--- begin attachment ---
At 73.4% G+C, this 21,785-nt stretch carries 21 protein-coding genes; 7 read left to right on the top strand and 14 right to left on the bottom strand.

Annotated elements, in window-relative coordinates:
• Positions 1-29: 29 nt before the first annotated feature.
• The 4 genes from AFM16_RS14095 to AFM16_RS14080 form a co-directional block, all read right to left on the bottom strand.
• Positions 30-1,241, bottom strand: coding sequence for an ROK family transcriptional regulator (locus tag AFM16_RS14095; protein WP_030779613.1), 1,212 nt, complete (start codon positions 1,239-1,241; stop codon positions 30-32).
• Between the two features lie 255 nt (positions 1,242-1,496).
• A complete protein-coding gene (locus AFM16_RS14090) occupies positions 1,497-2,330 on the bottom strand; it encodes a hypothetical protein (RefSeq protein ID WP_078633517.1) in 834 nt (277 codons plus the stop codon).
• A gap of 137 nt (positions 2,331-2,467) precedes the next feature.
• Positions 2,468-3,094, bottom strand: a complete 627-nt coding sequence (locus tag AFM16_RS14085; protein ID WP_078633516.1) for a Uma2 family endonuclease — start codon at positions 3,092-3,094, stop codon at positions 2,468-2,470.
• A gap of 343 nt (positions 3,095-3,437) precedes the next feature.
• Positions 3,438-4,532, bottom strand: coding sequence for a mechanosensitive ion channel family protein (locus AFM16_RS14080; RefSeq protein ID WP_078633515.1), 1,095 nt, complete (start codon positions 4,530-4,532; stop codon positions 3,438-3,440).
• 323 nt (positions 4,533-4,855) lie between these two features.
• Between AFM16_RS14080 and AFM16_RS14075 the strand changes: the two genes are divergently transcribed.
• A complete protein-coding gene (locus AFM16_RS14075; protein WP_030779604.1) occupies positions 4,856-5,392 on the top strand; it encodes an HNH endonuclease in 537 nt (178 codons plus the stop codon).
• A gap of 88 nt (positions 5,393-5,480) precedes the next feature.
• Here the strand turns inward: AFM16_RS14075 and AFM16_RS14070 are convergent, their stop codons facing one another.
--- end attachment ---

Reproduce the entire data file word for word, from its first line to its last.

At 73.4% G+C, this 21,785-nt stretch carries 21 protein-coding genes; 7 read left to right on the top strand and 14 right to left on the bottom strand.

Annotated elements, in window-relative coordinates:
• Positions 1-29: 29 nt before the first annotated feature.
• The 4 genes from AFM16_RS14095 to AFM16_RS14080 form a co-directional block, all read right to left on the bottom strand.
• Positions 30-1,241, bottom strand: coding sequence for an ROK family transcriptional regulator (locus tag AFM16_RS14095; protein WP_030779613.1), 1,212 nt, complete (start codon positions 1,239-1,241; stop codon positions 30-32).
• Between the two features lie 255 nt (positions 1,242-1,496).
• A complete protein-coding gene (locus AFM16_RS14090) occupies positions 1,497-2,330 on the bottom strand; it encodes a hypothetical protein (RefSeq protein ID WP_078633517.1) in 834 nt (277 codons plus the stop codon).
• A gap of 137 nt (positions 2,331-2,467) precedes the next feature.
• Positions 2,468-3,094, bottom strand: a complete 627-nt coding sequence (locus tag AFM16_RS14085; protein ID WP_078633516.1) for a Uma2 family endonuclease — start codon at positions 3,092-3,094, stop codon at positions 2,468-2,470.
• A gap of 343 nt (positions 3,095-3,437) precedes the next feature.
• Positions 3,438-4,532, bottom strand: coding sequence for a mechanosensitive ion channel family protein (locus AFM16_RS14080; RefSeq protein ID WP_078633515.1), 1,095 nt, complete (start codon positions 4,530-4,532; stop codon positions 3,438-3,440).
• 323 nt (positions 4,533-4,855) lie between these two features.
• Between AFM16_RS14080 and AFM16_RS14075 the strand changes: the two genes are divergently transcribed.
• A complete protein-coding gene (locus AFM16_RS14075; protein WP_030779604.1) occupies positions 4,856-5,392 on the top strand; it encodes an HNH endonuclease in 537 nt (178 codons plus the stop codon).
• A gap of 88 nt (positions 5,393-5,480) precedes the next feature.
• Here the strand turns inward: AFM16_RS14075 and AFM16_RS14070 are convergent, their stop codons facing one another.